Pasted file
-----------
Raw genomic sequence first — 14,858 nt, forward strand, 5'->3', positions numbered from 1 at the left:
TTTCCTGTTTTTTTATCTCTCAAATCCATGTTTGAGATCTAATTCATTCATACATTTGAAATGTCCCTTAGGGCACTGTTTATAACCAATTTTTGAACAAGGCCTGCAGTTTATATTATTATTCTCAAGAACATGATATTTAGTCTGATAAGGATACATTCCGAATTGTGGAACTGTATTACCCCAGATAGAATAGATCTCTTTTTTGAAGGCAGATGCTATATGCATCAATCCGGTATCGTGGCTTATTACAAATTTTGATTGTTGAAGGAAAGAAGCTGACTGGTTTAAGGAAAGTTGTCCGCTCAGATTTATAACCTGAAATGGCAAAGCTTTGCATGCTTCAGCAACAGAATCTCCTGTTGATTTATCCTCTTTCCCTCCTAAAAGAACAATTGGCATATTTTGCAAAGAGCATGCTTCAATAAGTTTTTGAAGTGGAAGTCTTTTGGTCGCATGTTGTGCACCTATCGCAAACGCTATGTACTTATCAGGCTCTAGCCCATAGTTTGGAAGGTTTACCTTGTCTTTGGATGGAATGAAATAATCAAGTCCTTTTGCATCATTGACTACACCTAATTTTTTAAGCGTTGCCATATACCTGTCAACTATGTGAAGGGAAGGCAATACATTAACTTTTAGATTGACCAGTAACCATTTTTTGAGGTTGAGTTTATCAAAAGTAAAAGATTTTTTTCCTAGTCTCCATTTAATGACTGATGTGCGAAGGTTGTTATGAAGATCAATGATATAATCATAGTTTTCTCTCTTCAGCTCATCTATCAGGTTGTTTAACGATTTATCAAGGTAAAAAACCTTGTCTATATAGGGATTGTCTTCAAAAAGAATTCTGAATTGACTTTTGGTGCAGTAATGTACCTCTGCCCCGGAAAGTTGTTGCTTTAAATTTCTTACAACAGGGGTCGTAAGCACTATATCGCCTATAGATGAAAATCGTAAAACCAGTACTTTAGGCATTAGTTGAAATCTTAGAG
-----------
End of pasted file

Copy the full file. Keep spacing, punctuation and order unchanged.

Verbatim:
Raw genomic sequence first — 14,858 nt, forward strand, 5'->3', positions numbered from 1 at the left:
TTTCCTGTTTTTTTATCTCTCAAATCCATGTTTGAGATCTAATTCATTCATACATTTGAAATGTCCCTTAGGGCACTGTTTATAACCAATTTTTGAACAAGGCCTGCAGTTTATATTATTATTCTCAAGAACATGATATTTAGTCTGATAAGGATACATTCCGAATTGTGGAACTGTATTACCCCAGATAGAATAGATCTCTTTTTTGAAGGCAGATGCTATATGCATCAATCCGGTATCGTGGCTTATTACAAATTTTGATTGTTGAAGGAAAGAAGCTGACTGGTTTAAGGAAAGTTGTCCGCTCAGATTTATAACCTGAAATGGCAAAGCTTTGCATGCTTCAGCAACAGAATCTCCTGTTGATTTATCCTCTTTCCCTCCTAAAAGAACAATTGGCATATTTTGCAAAGAGCATGCTTCAATAAGTTTTTGAAGTGGAAGTCTTTTGGTCGCATGTTGTGCACCTATCGCAAACGCTATGTACTTATCAGGCTCTAGCCCATAGTTTGGAAGGTTTACCTTGTCTTTGGATGGAATGAAATAATCAAGTCCTTTTGCATCATTGACTACACCTAATTTTTTAAGCGTTGCCATATACCTGTCAACTATGTGAAGGGAAGGCAATACATTAACTTTTAGATTGACCAGTAACCATTTTTTGAGGTTGAGTTTATCAAAAGTAAAAGATTTTTTTCCTAGTCTCCATTTAATGACTGATGTGCGAAGGTTGTTATGAAGATCAATGATATAATCATAGTTTTCTCTCTTCAGCTCATCTATCAGGTTGTTTAACGATTTATCAAGGTAAAAAACCTTGTCTATATAGGGATTGTCTTCAAAAAGAATTCTGAATTGACTTTTGGTGCAGTAATGTACCTCTGCCCCGGAAAGTTGTTGCTTTAAATTTCTTACAACAGGGGTCGTAAGCACTATATCGCCTATAGATGAAAATCGTAAAACCAGTACTTTAGGCATTAGTTGAAATCTTAGAG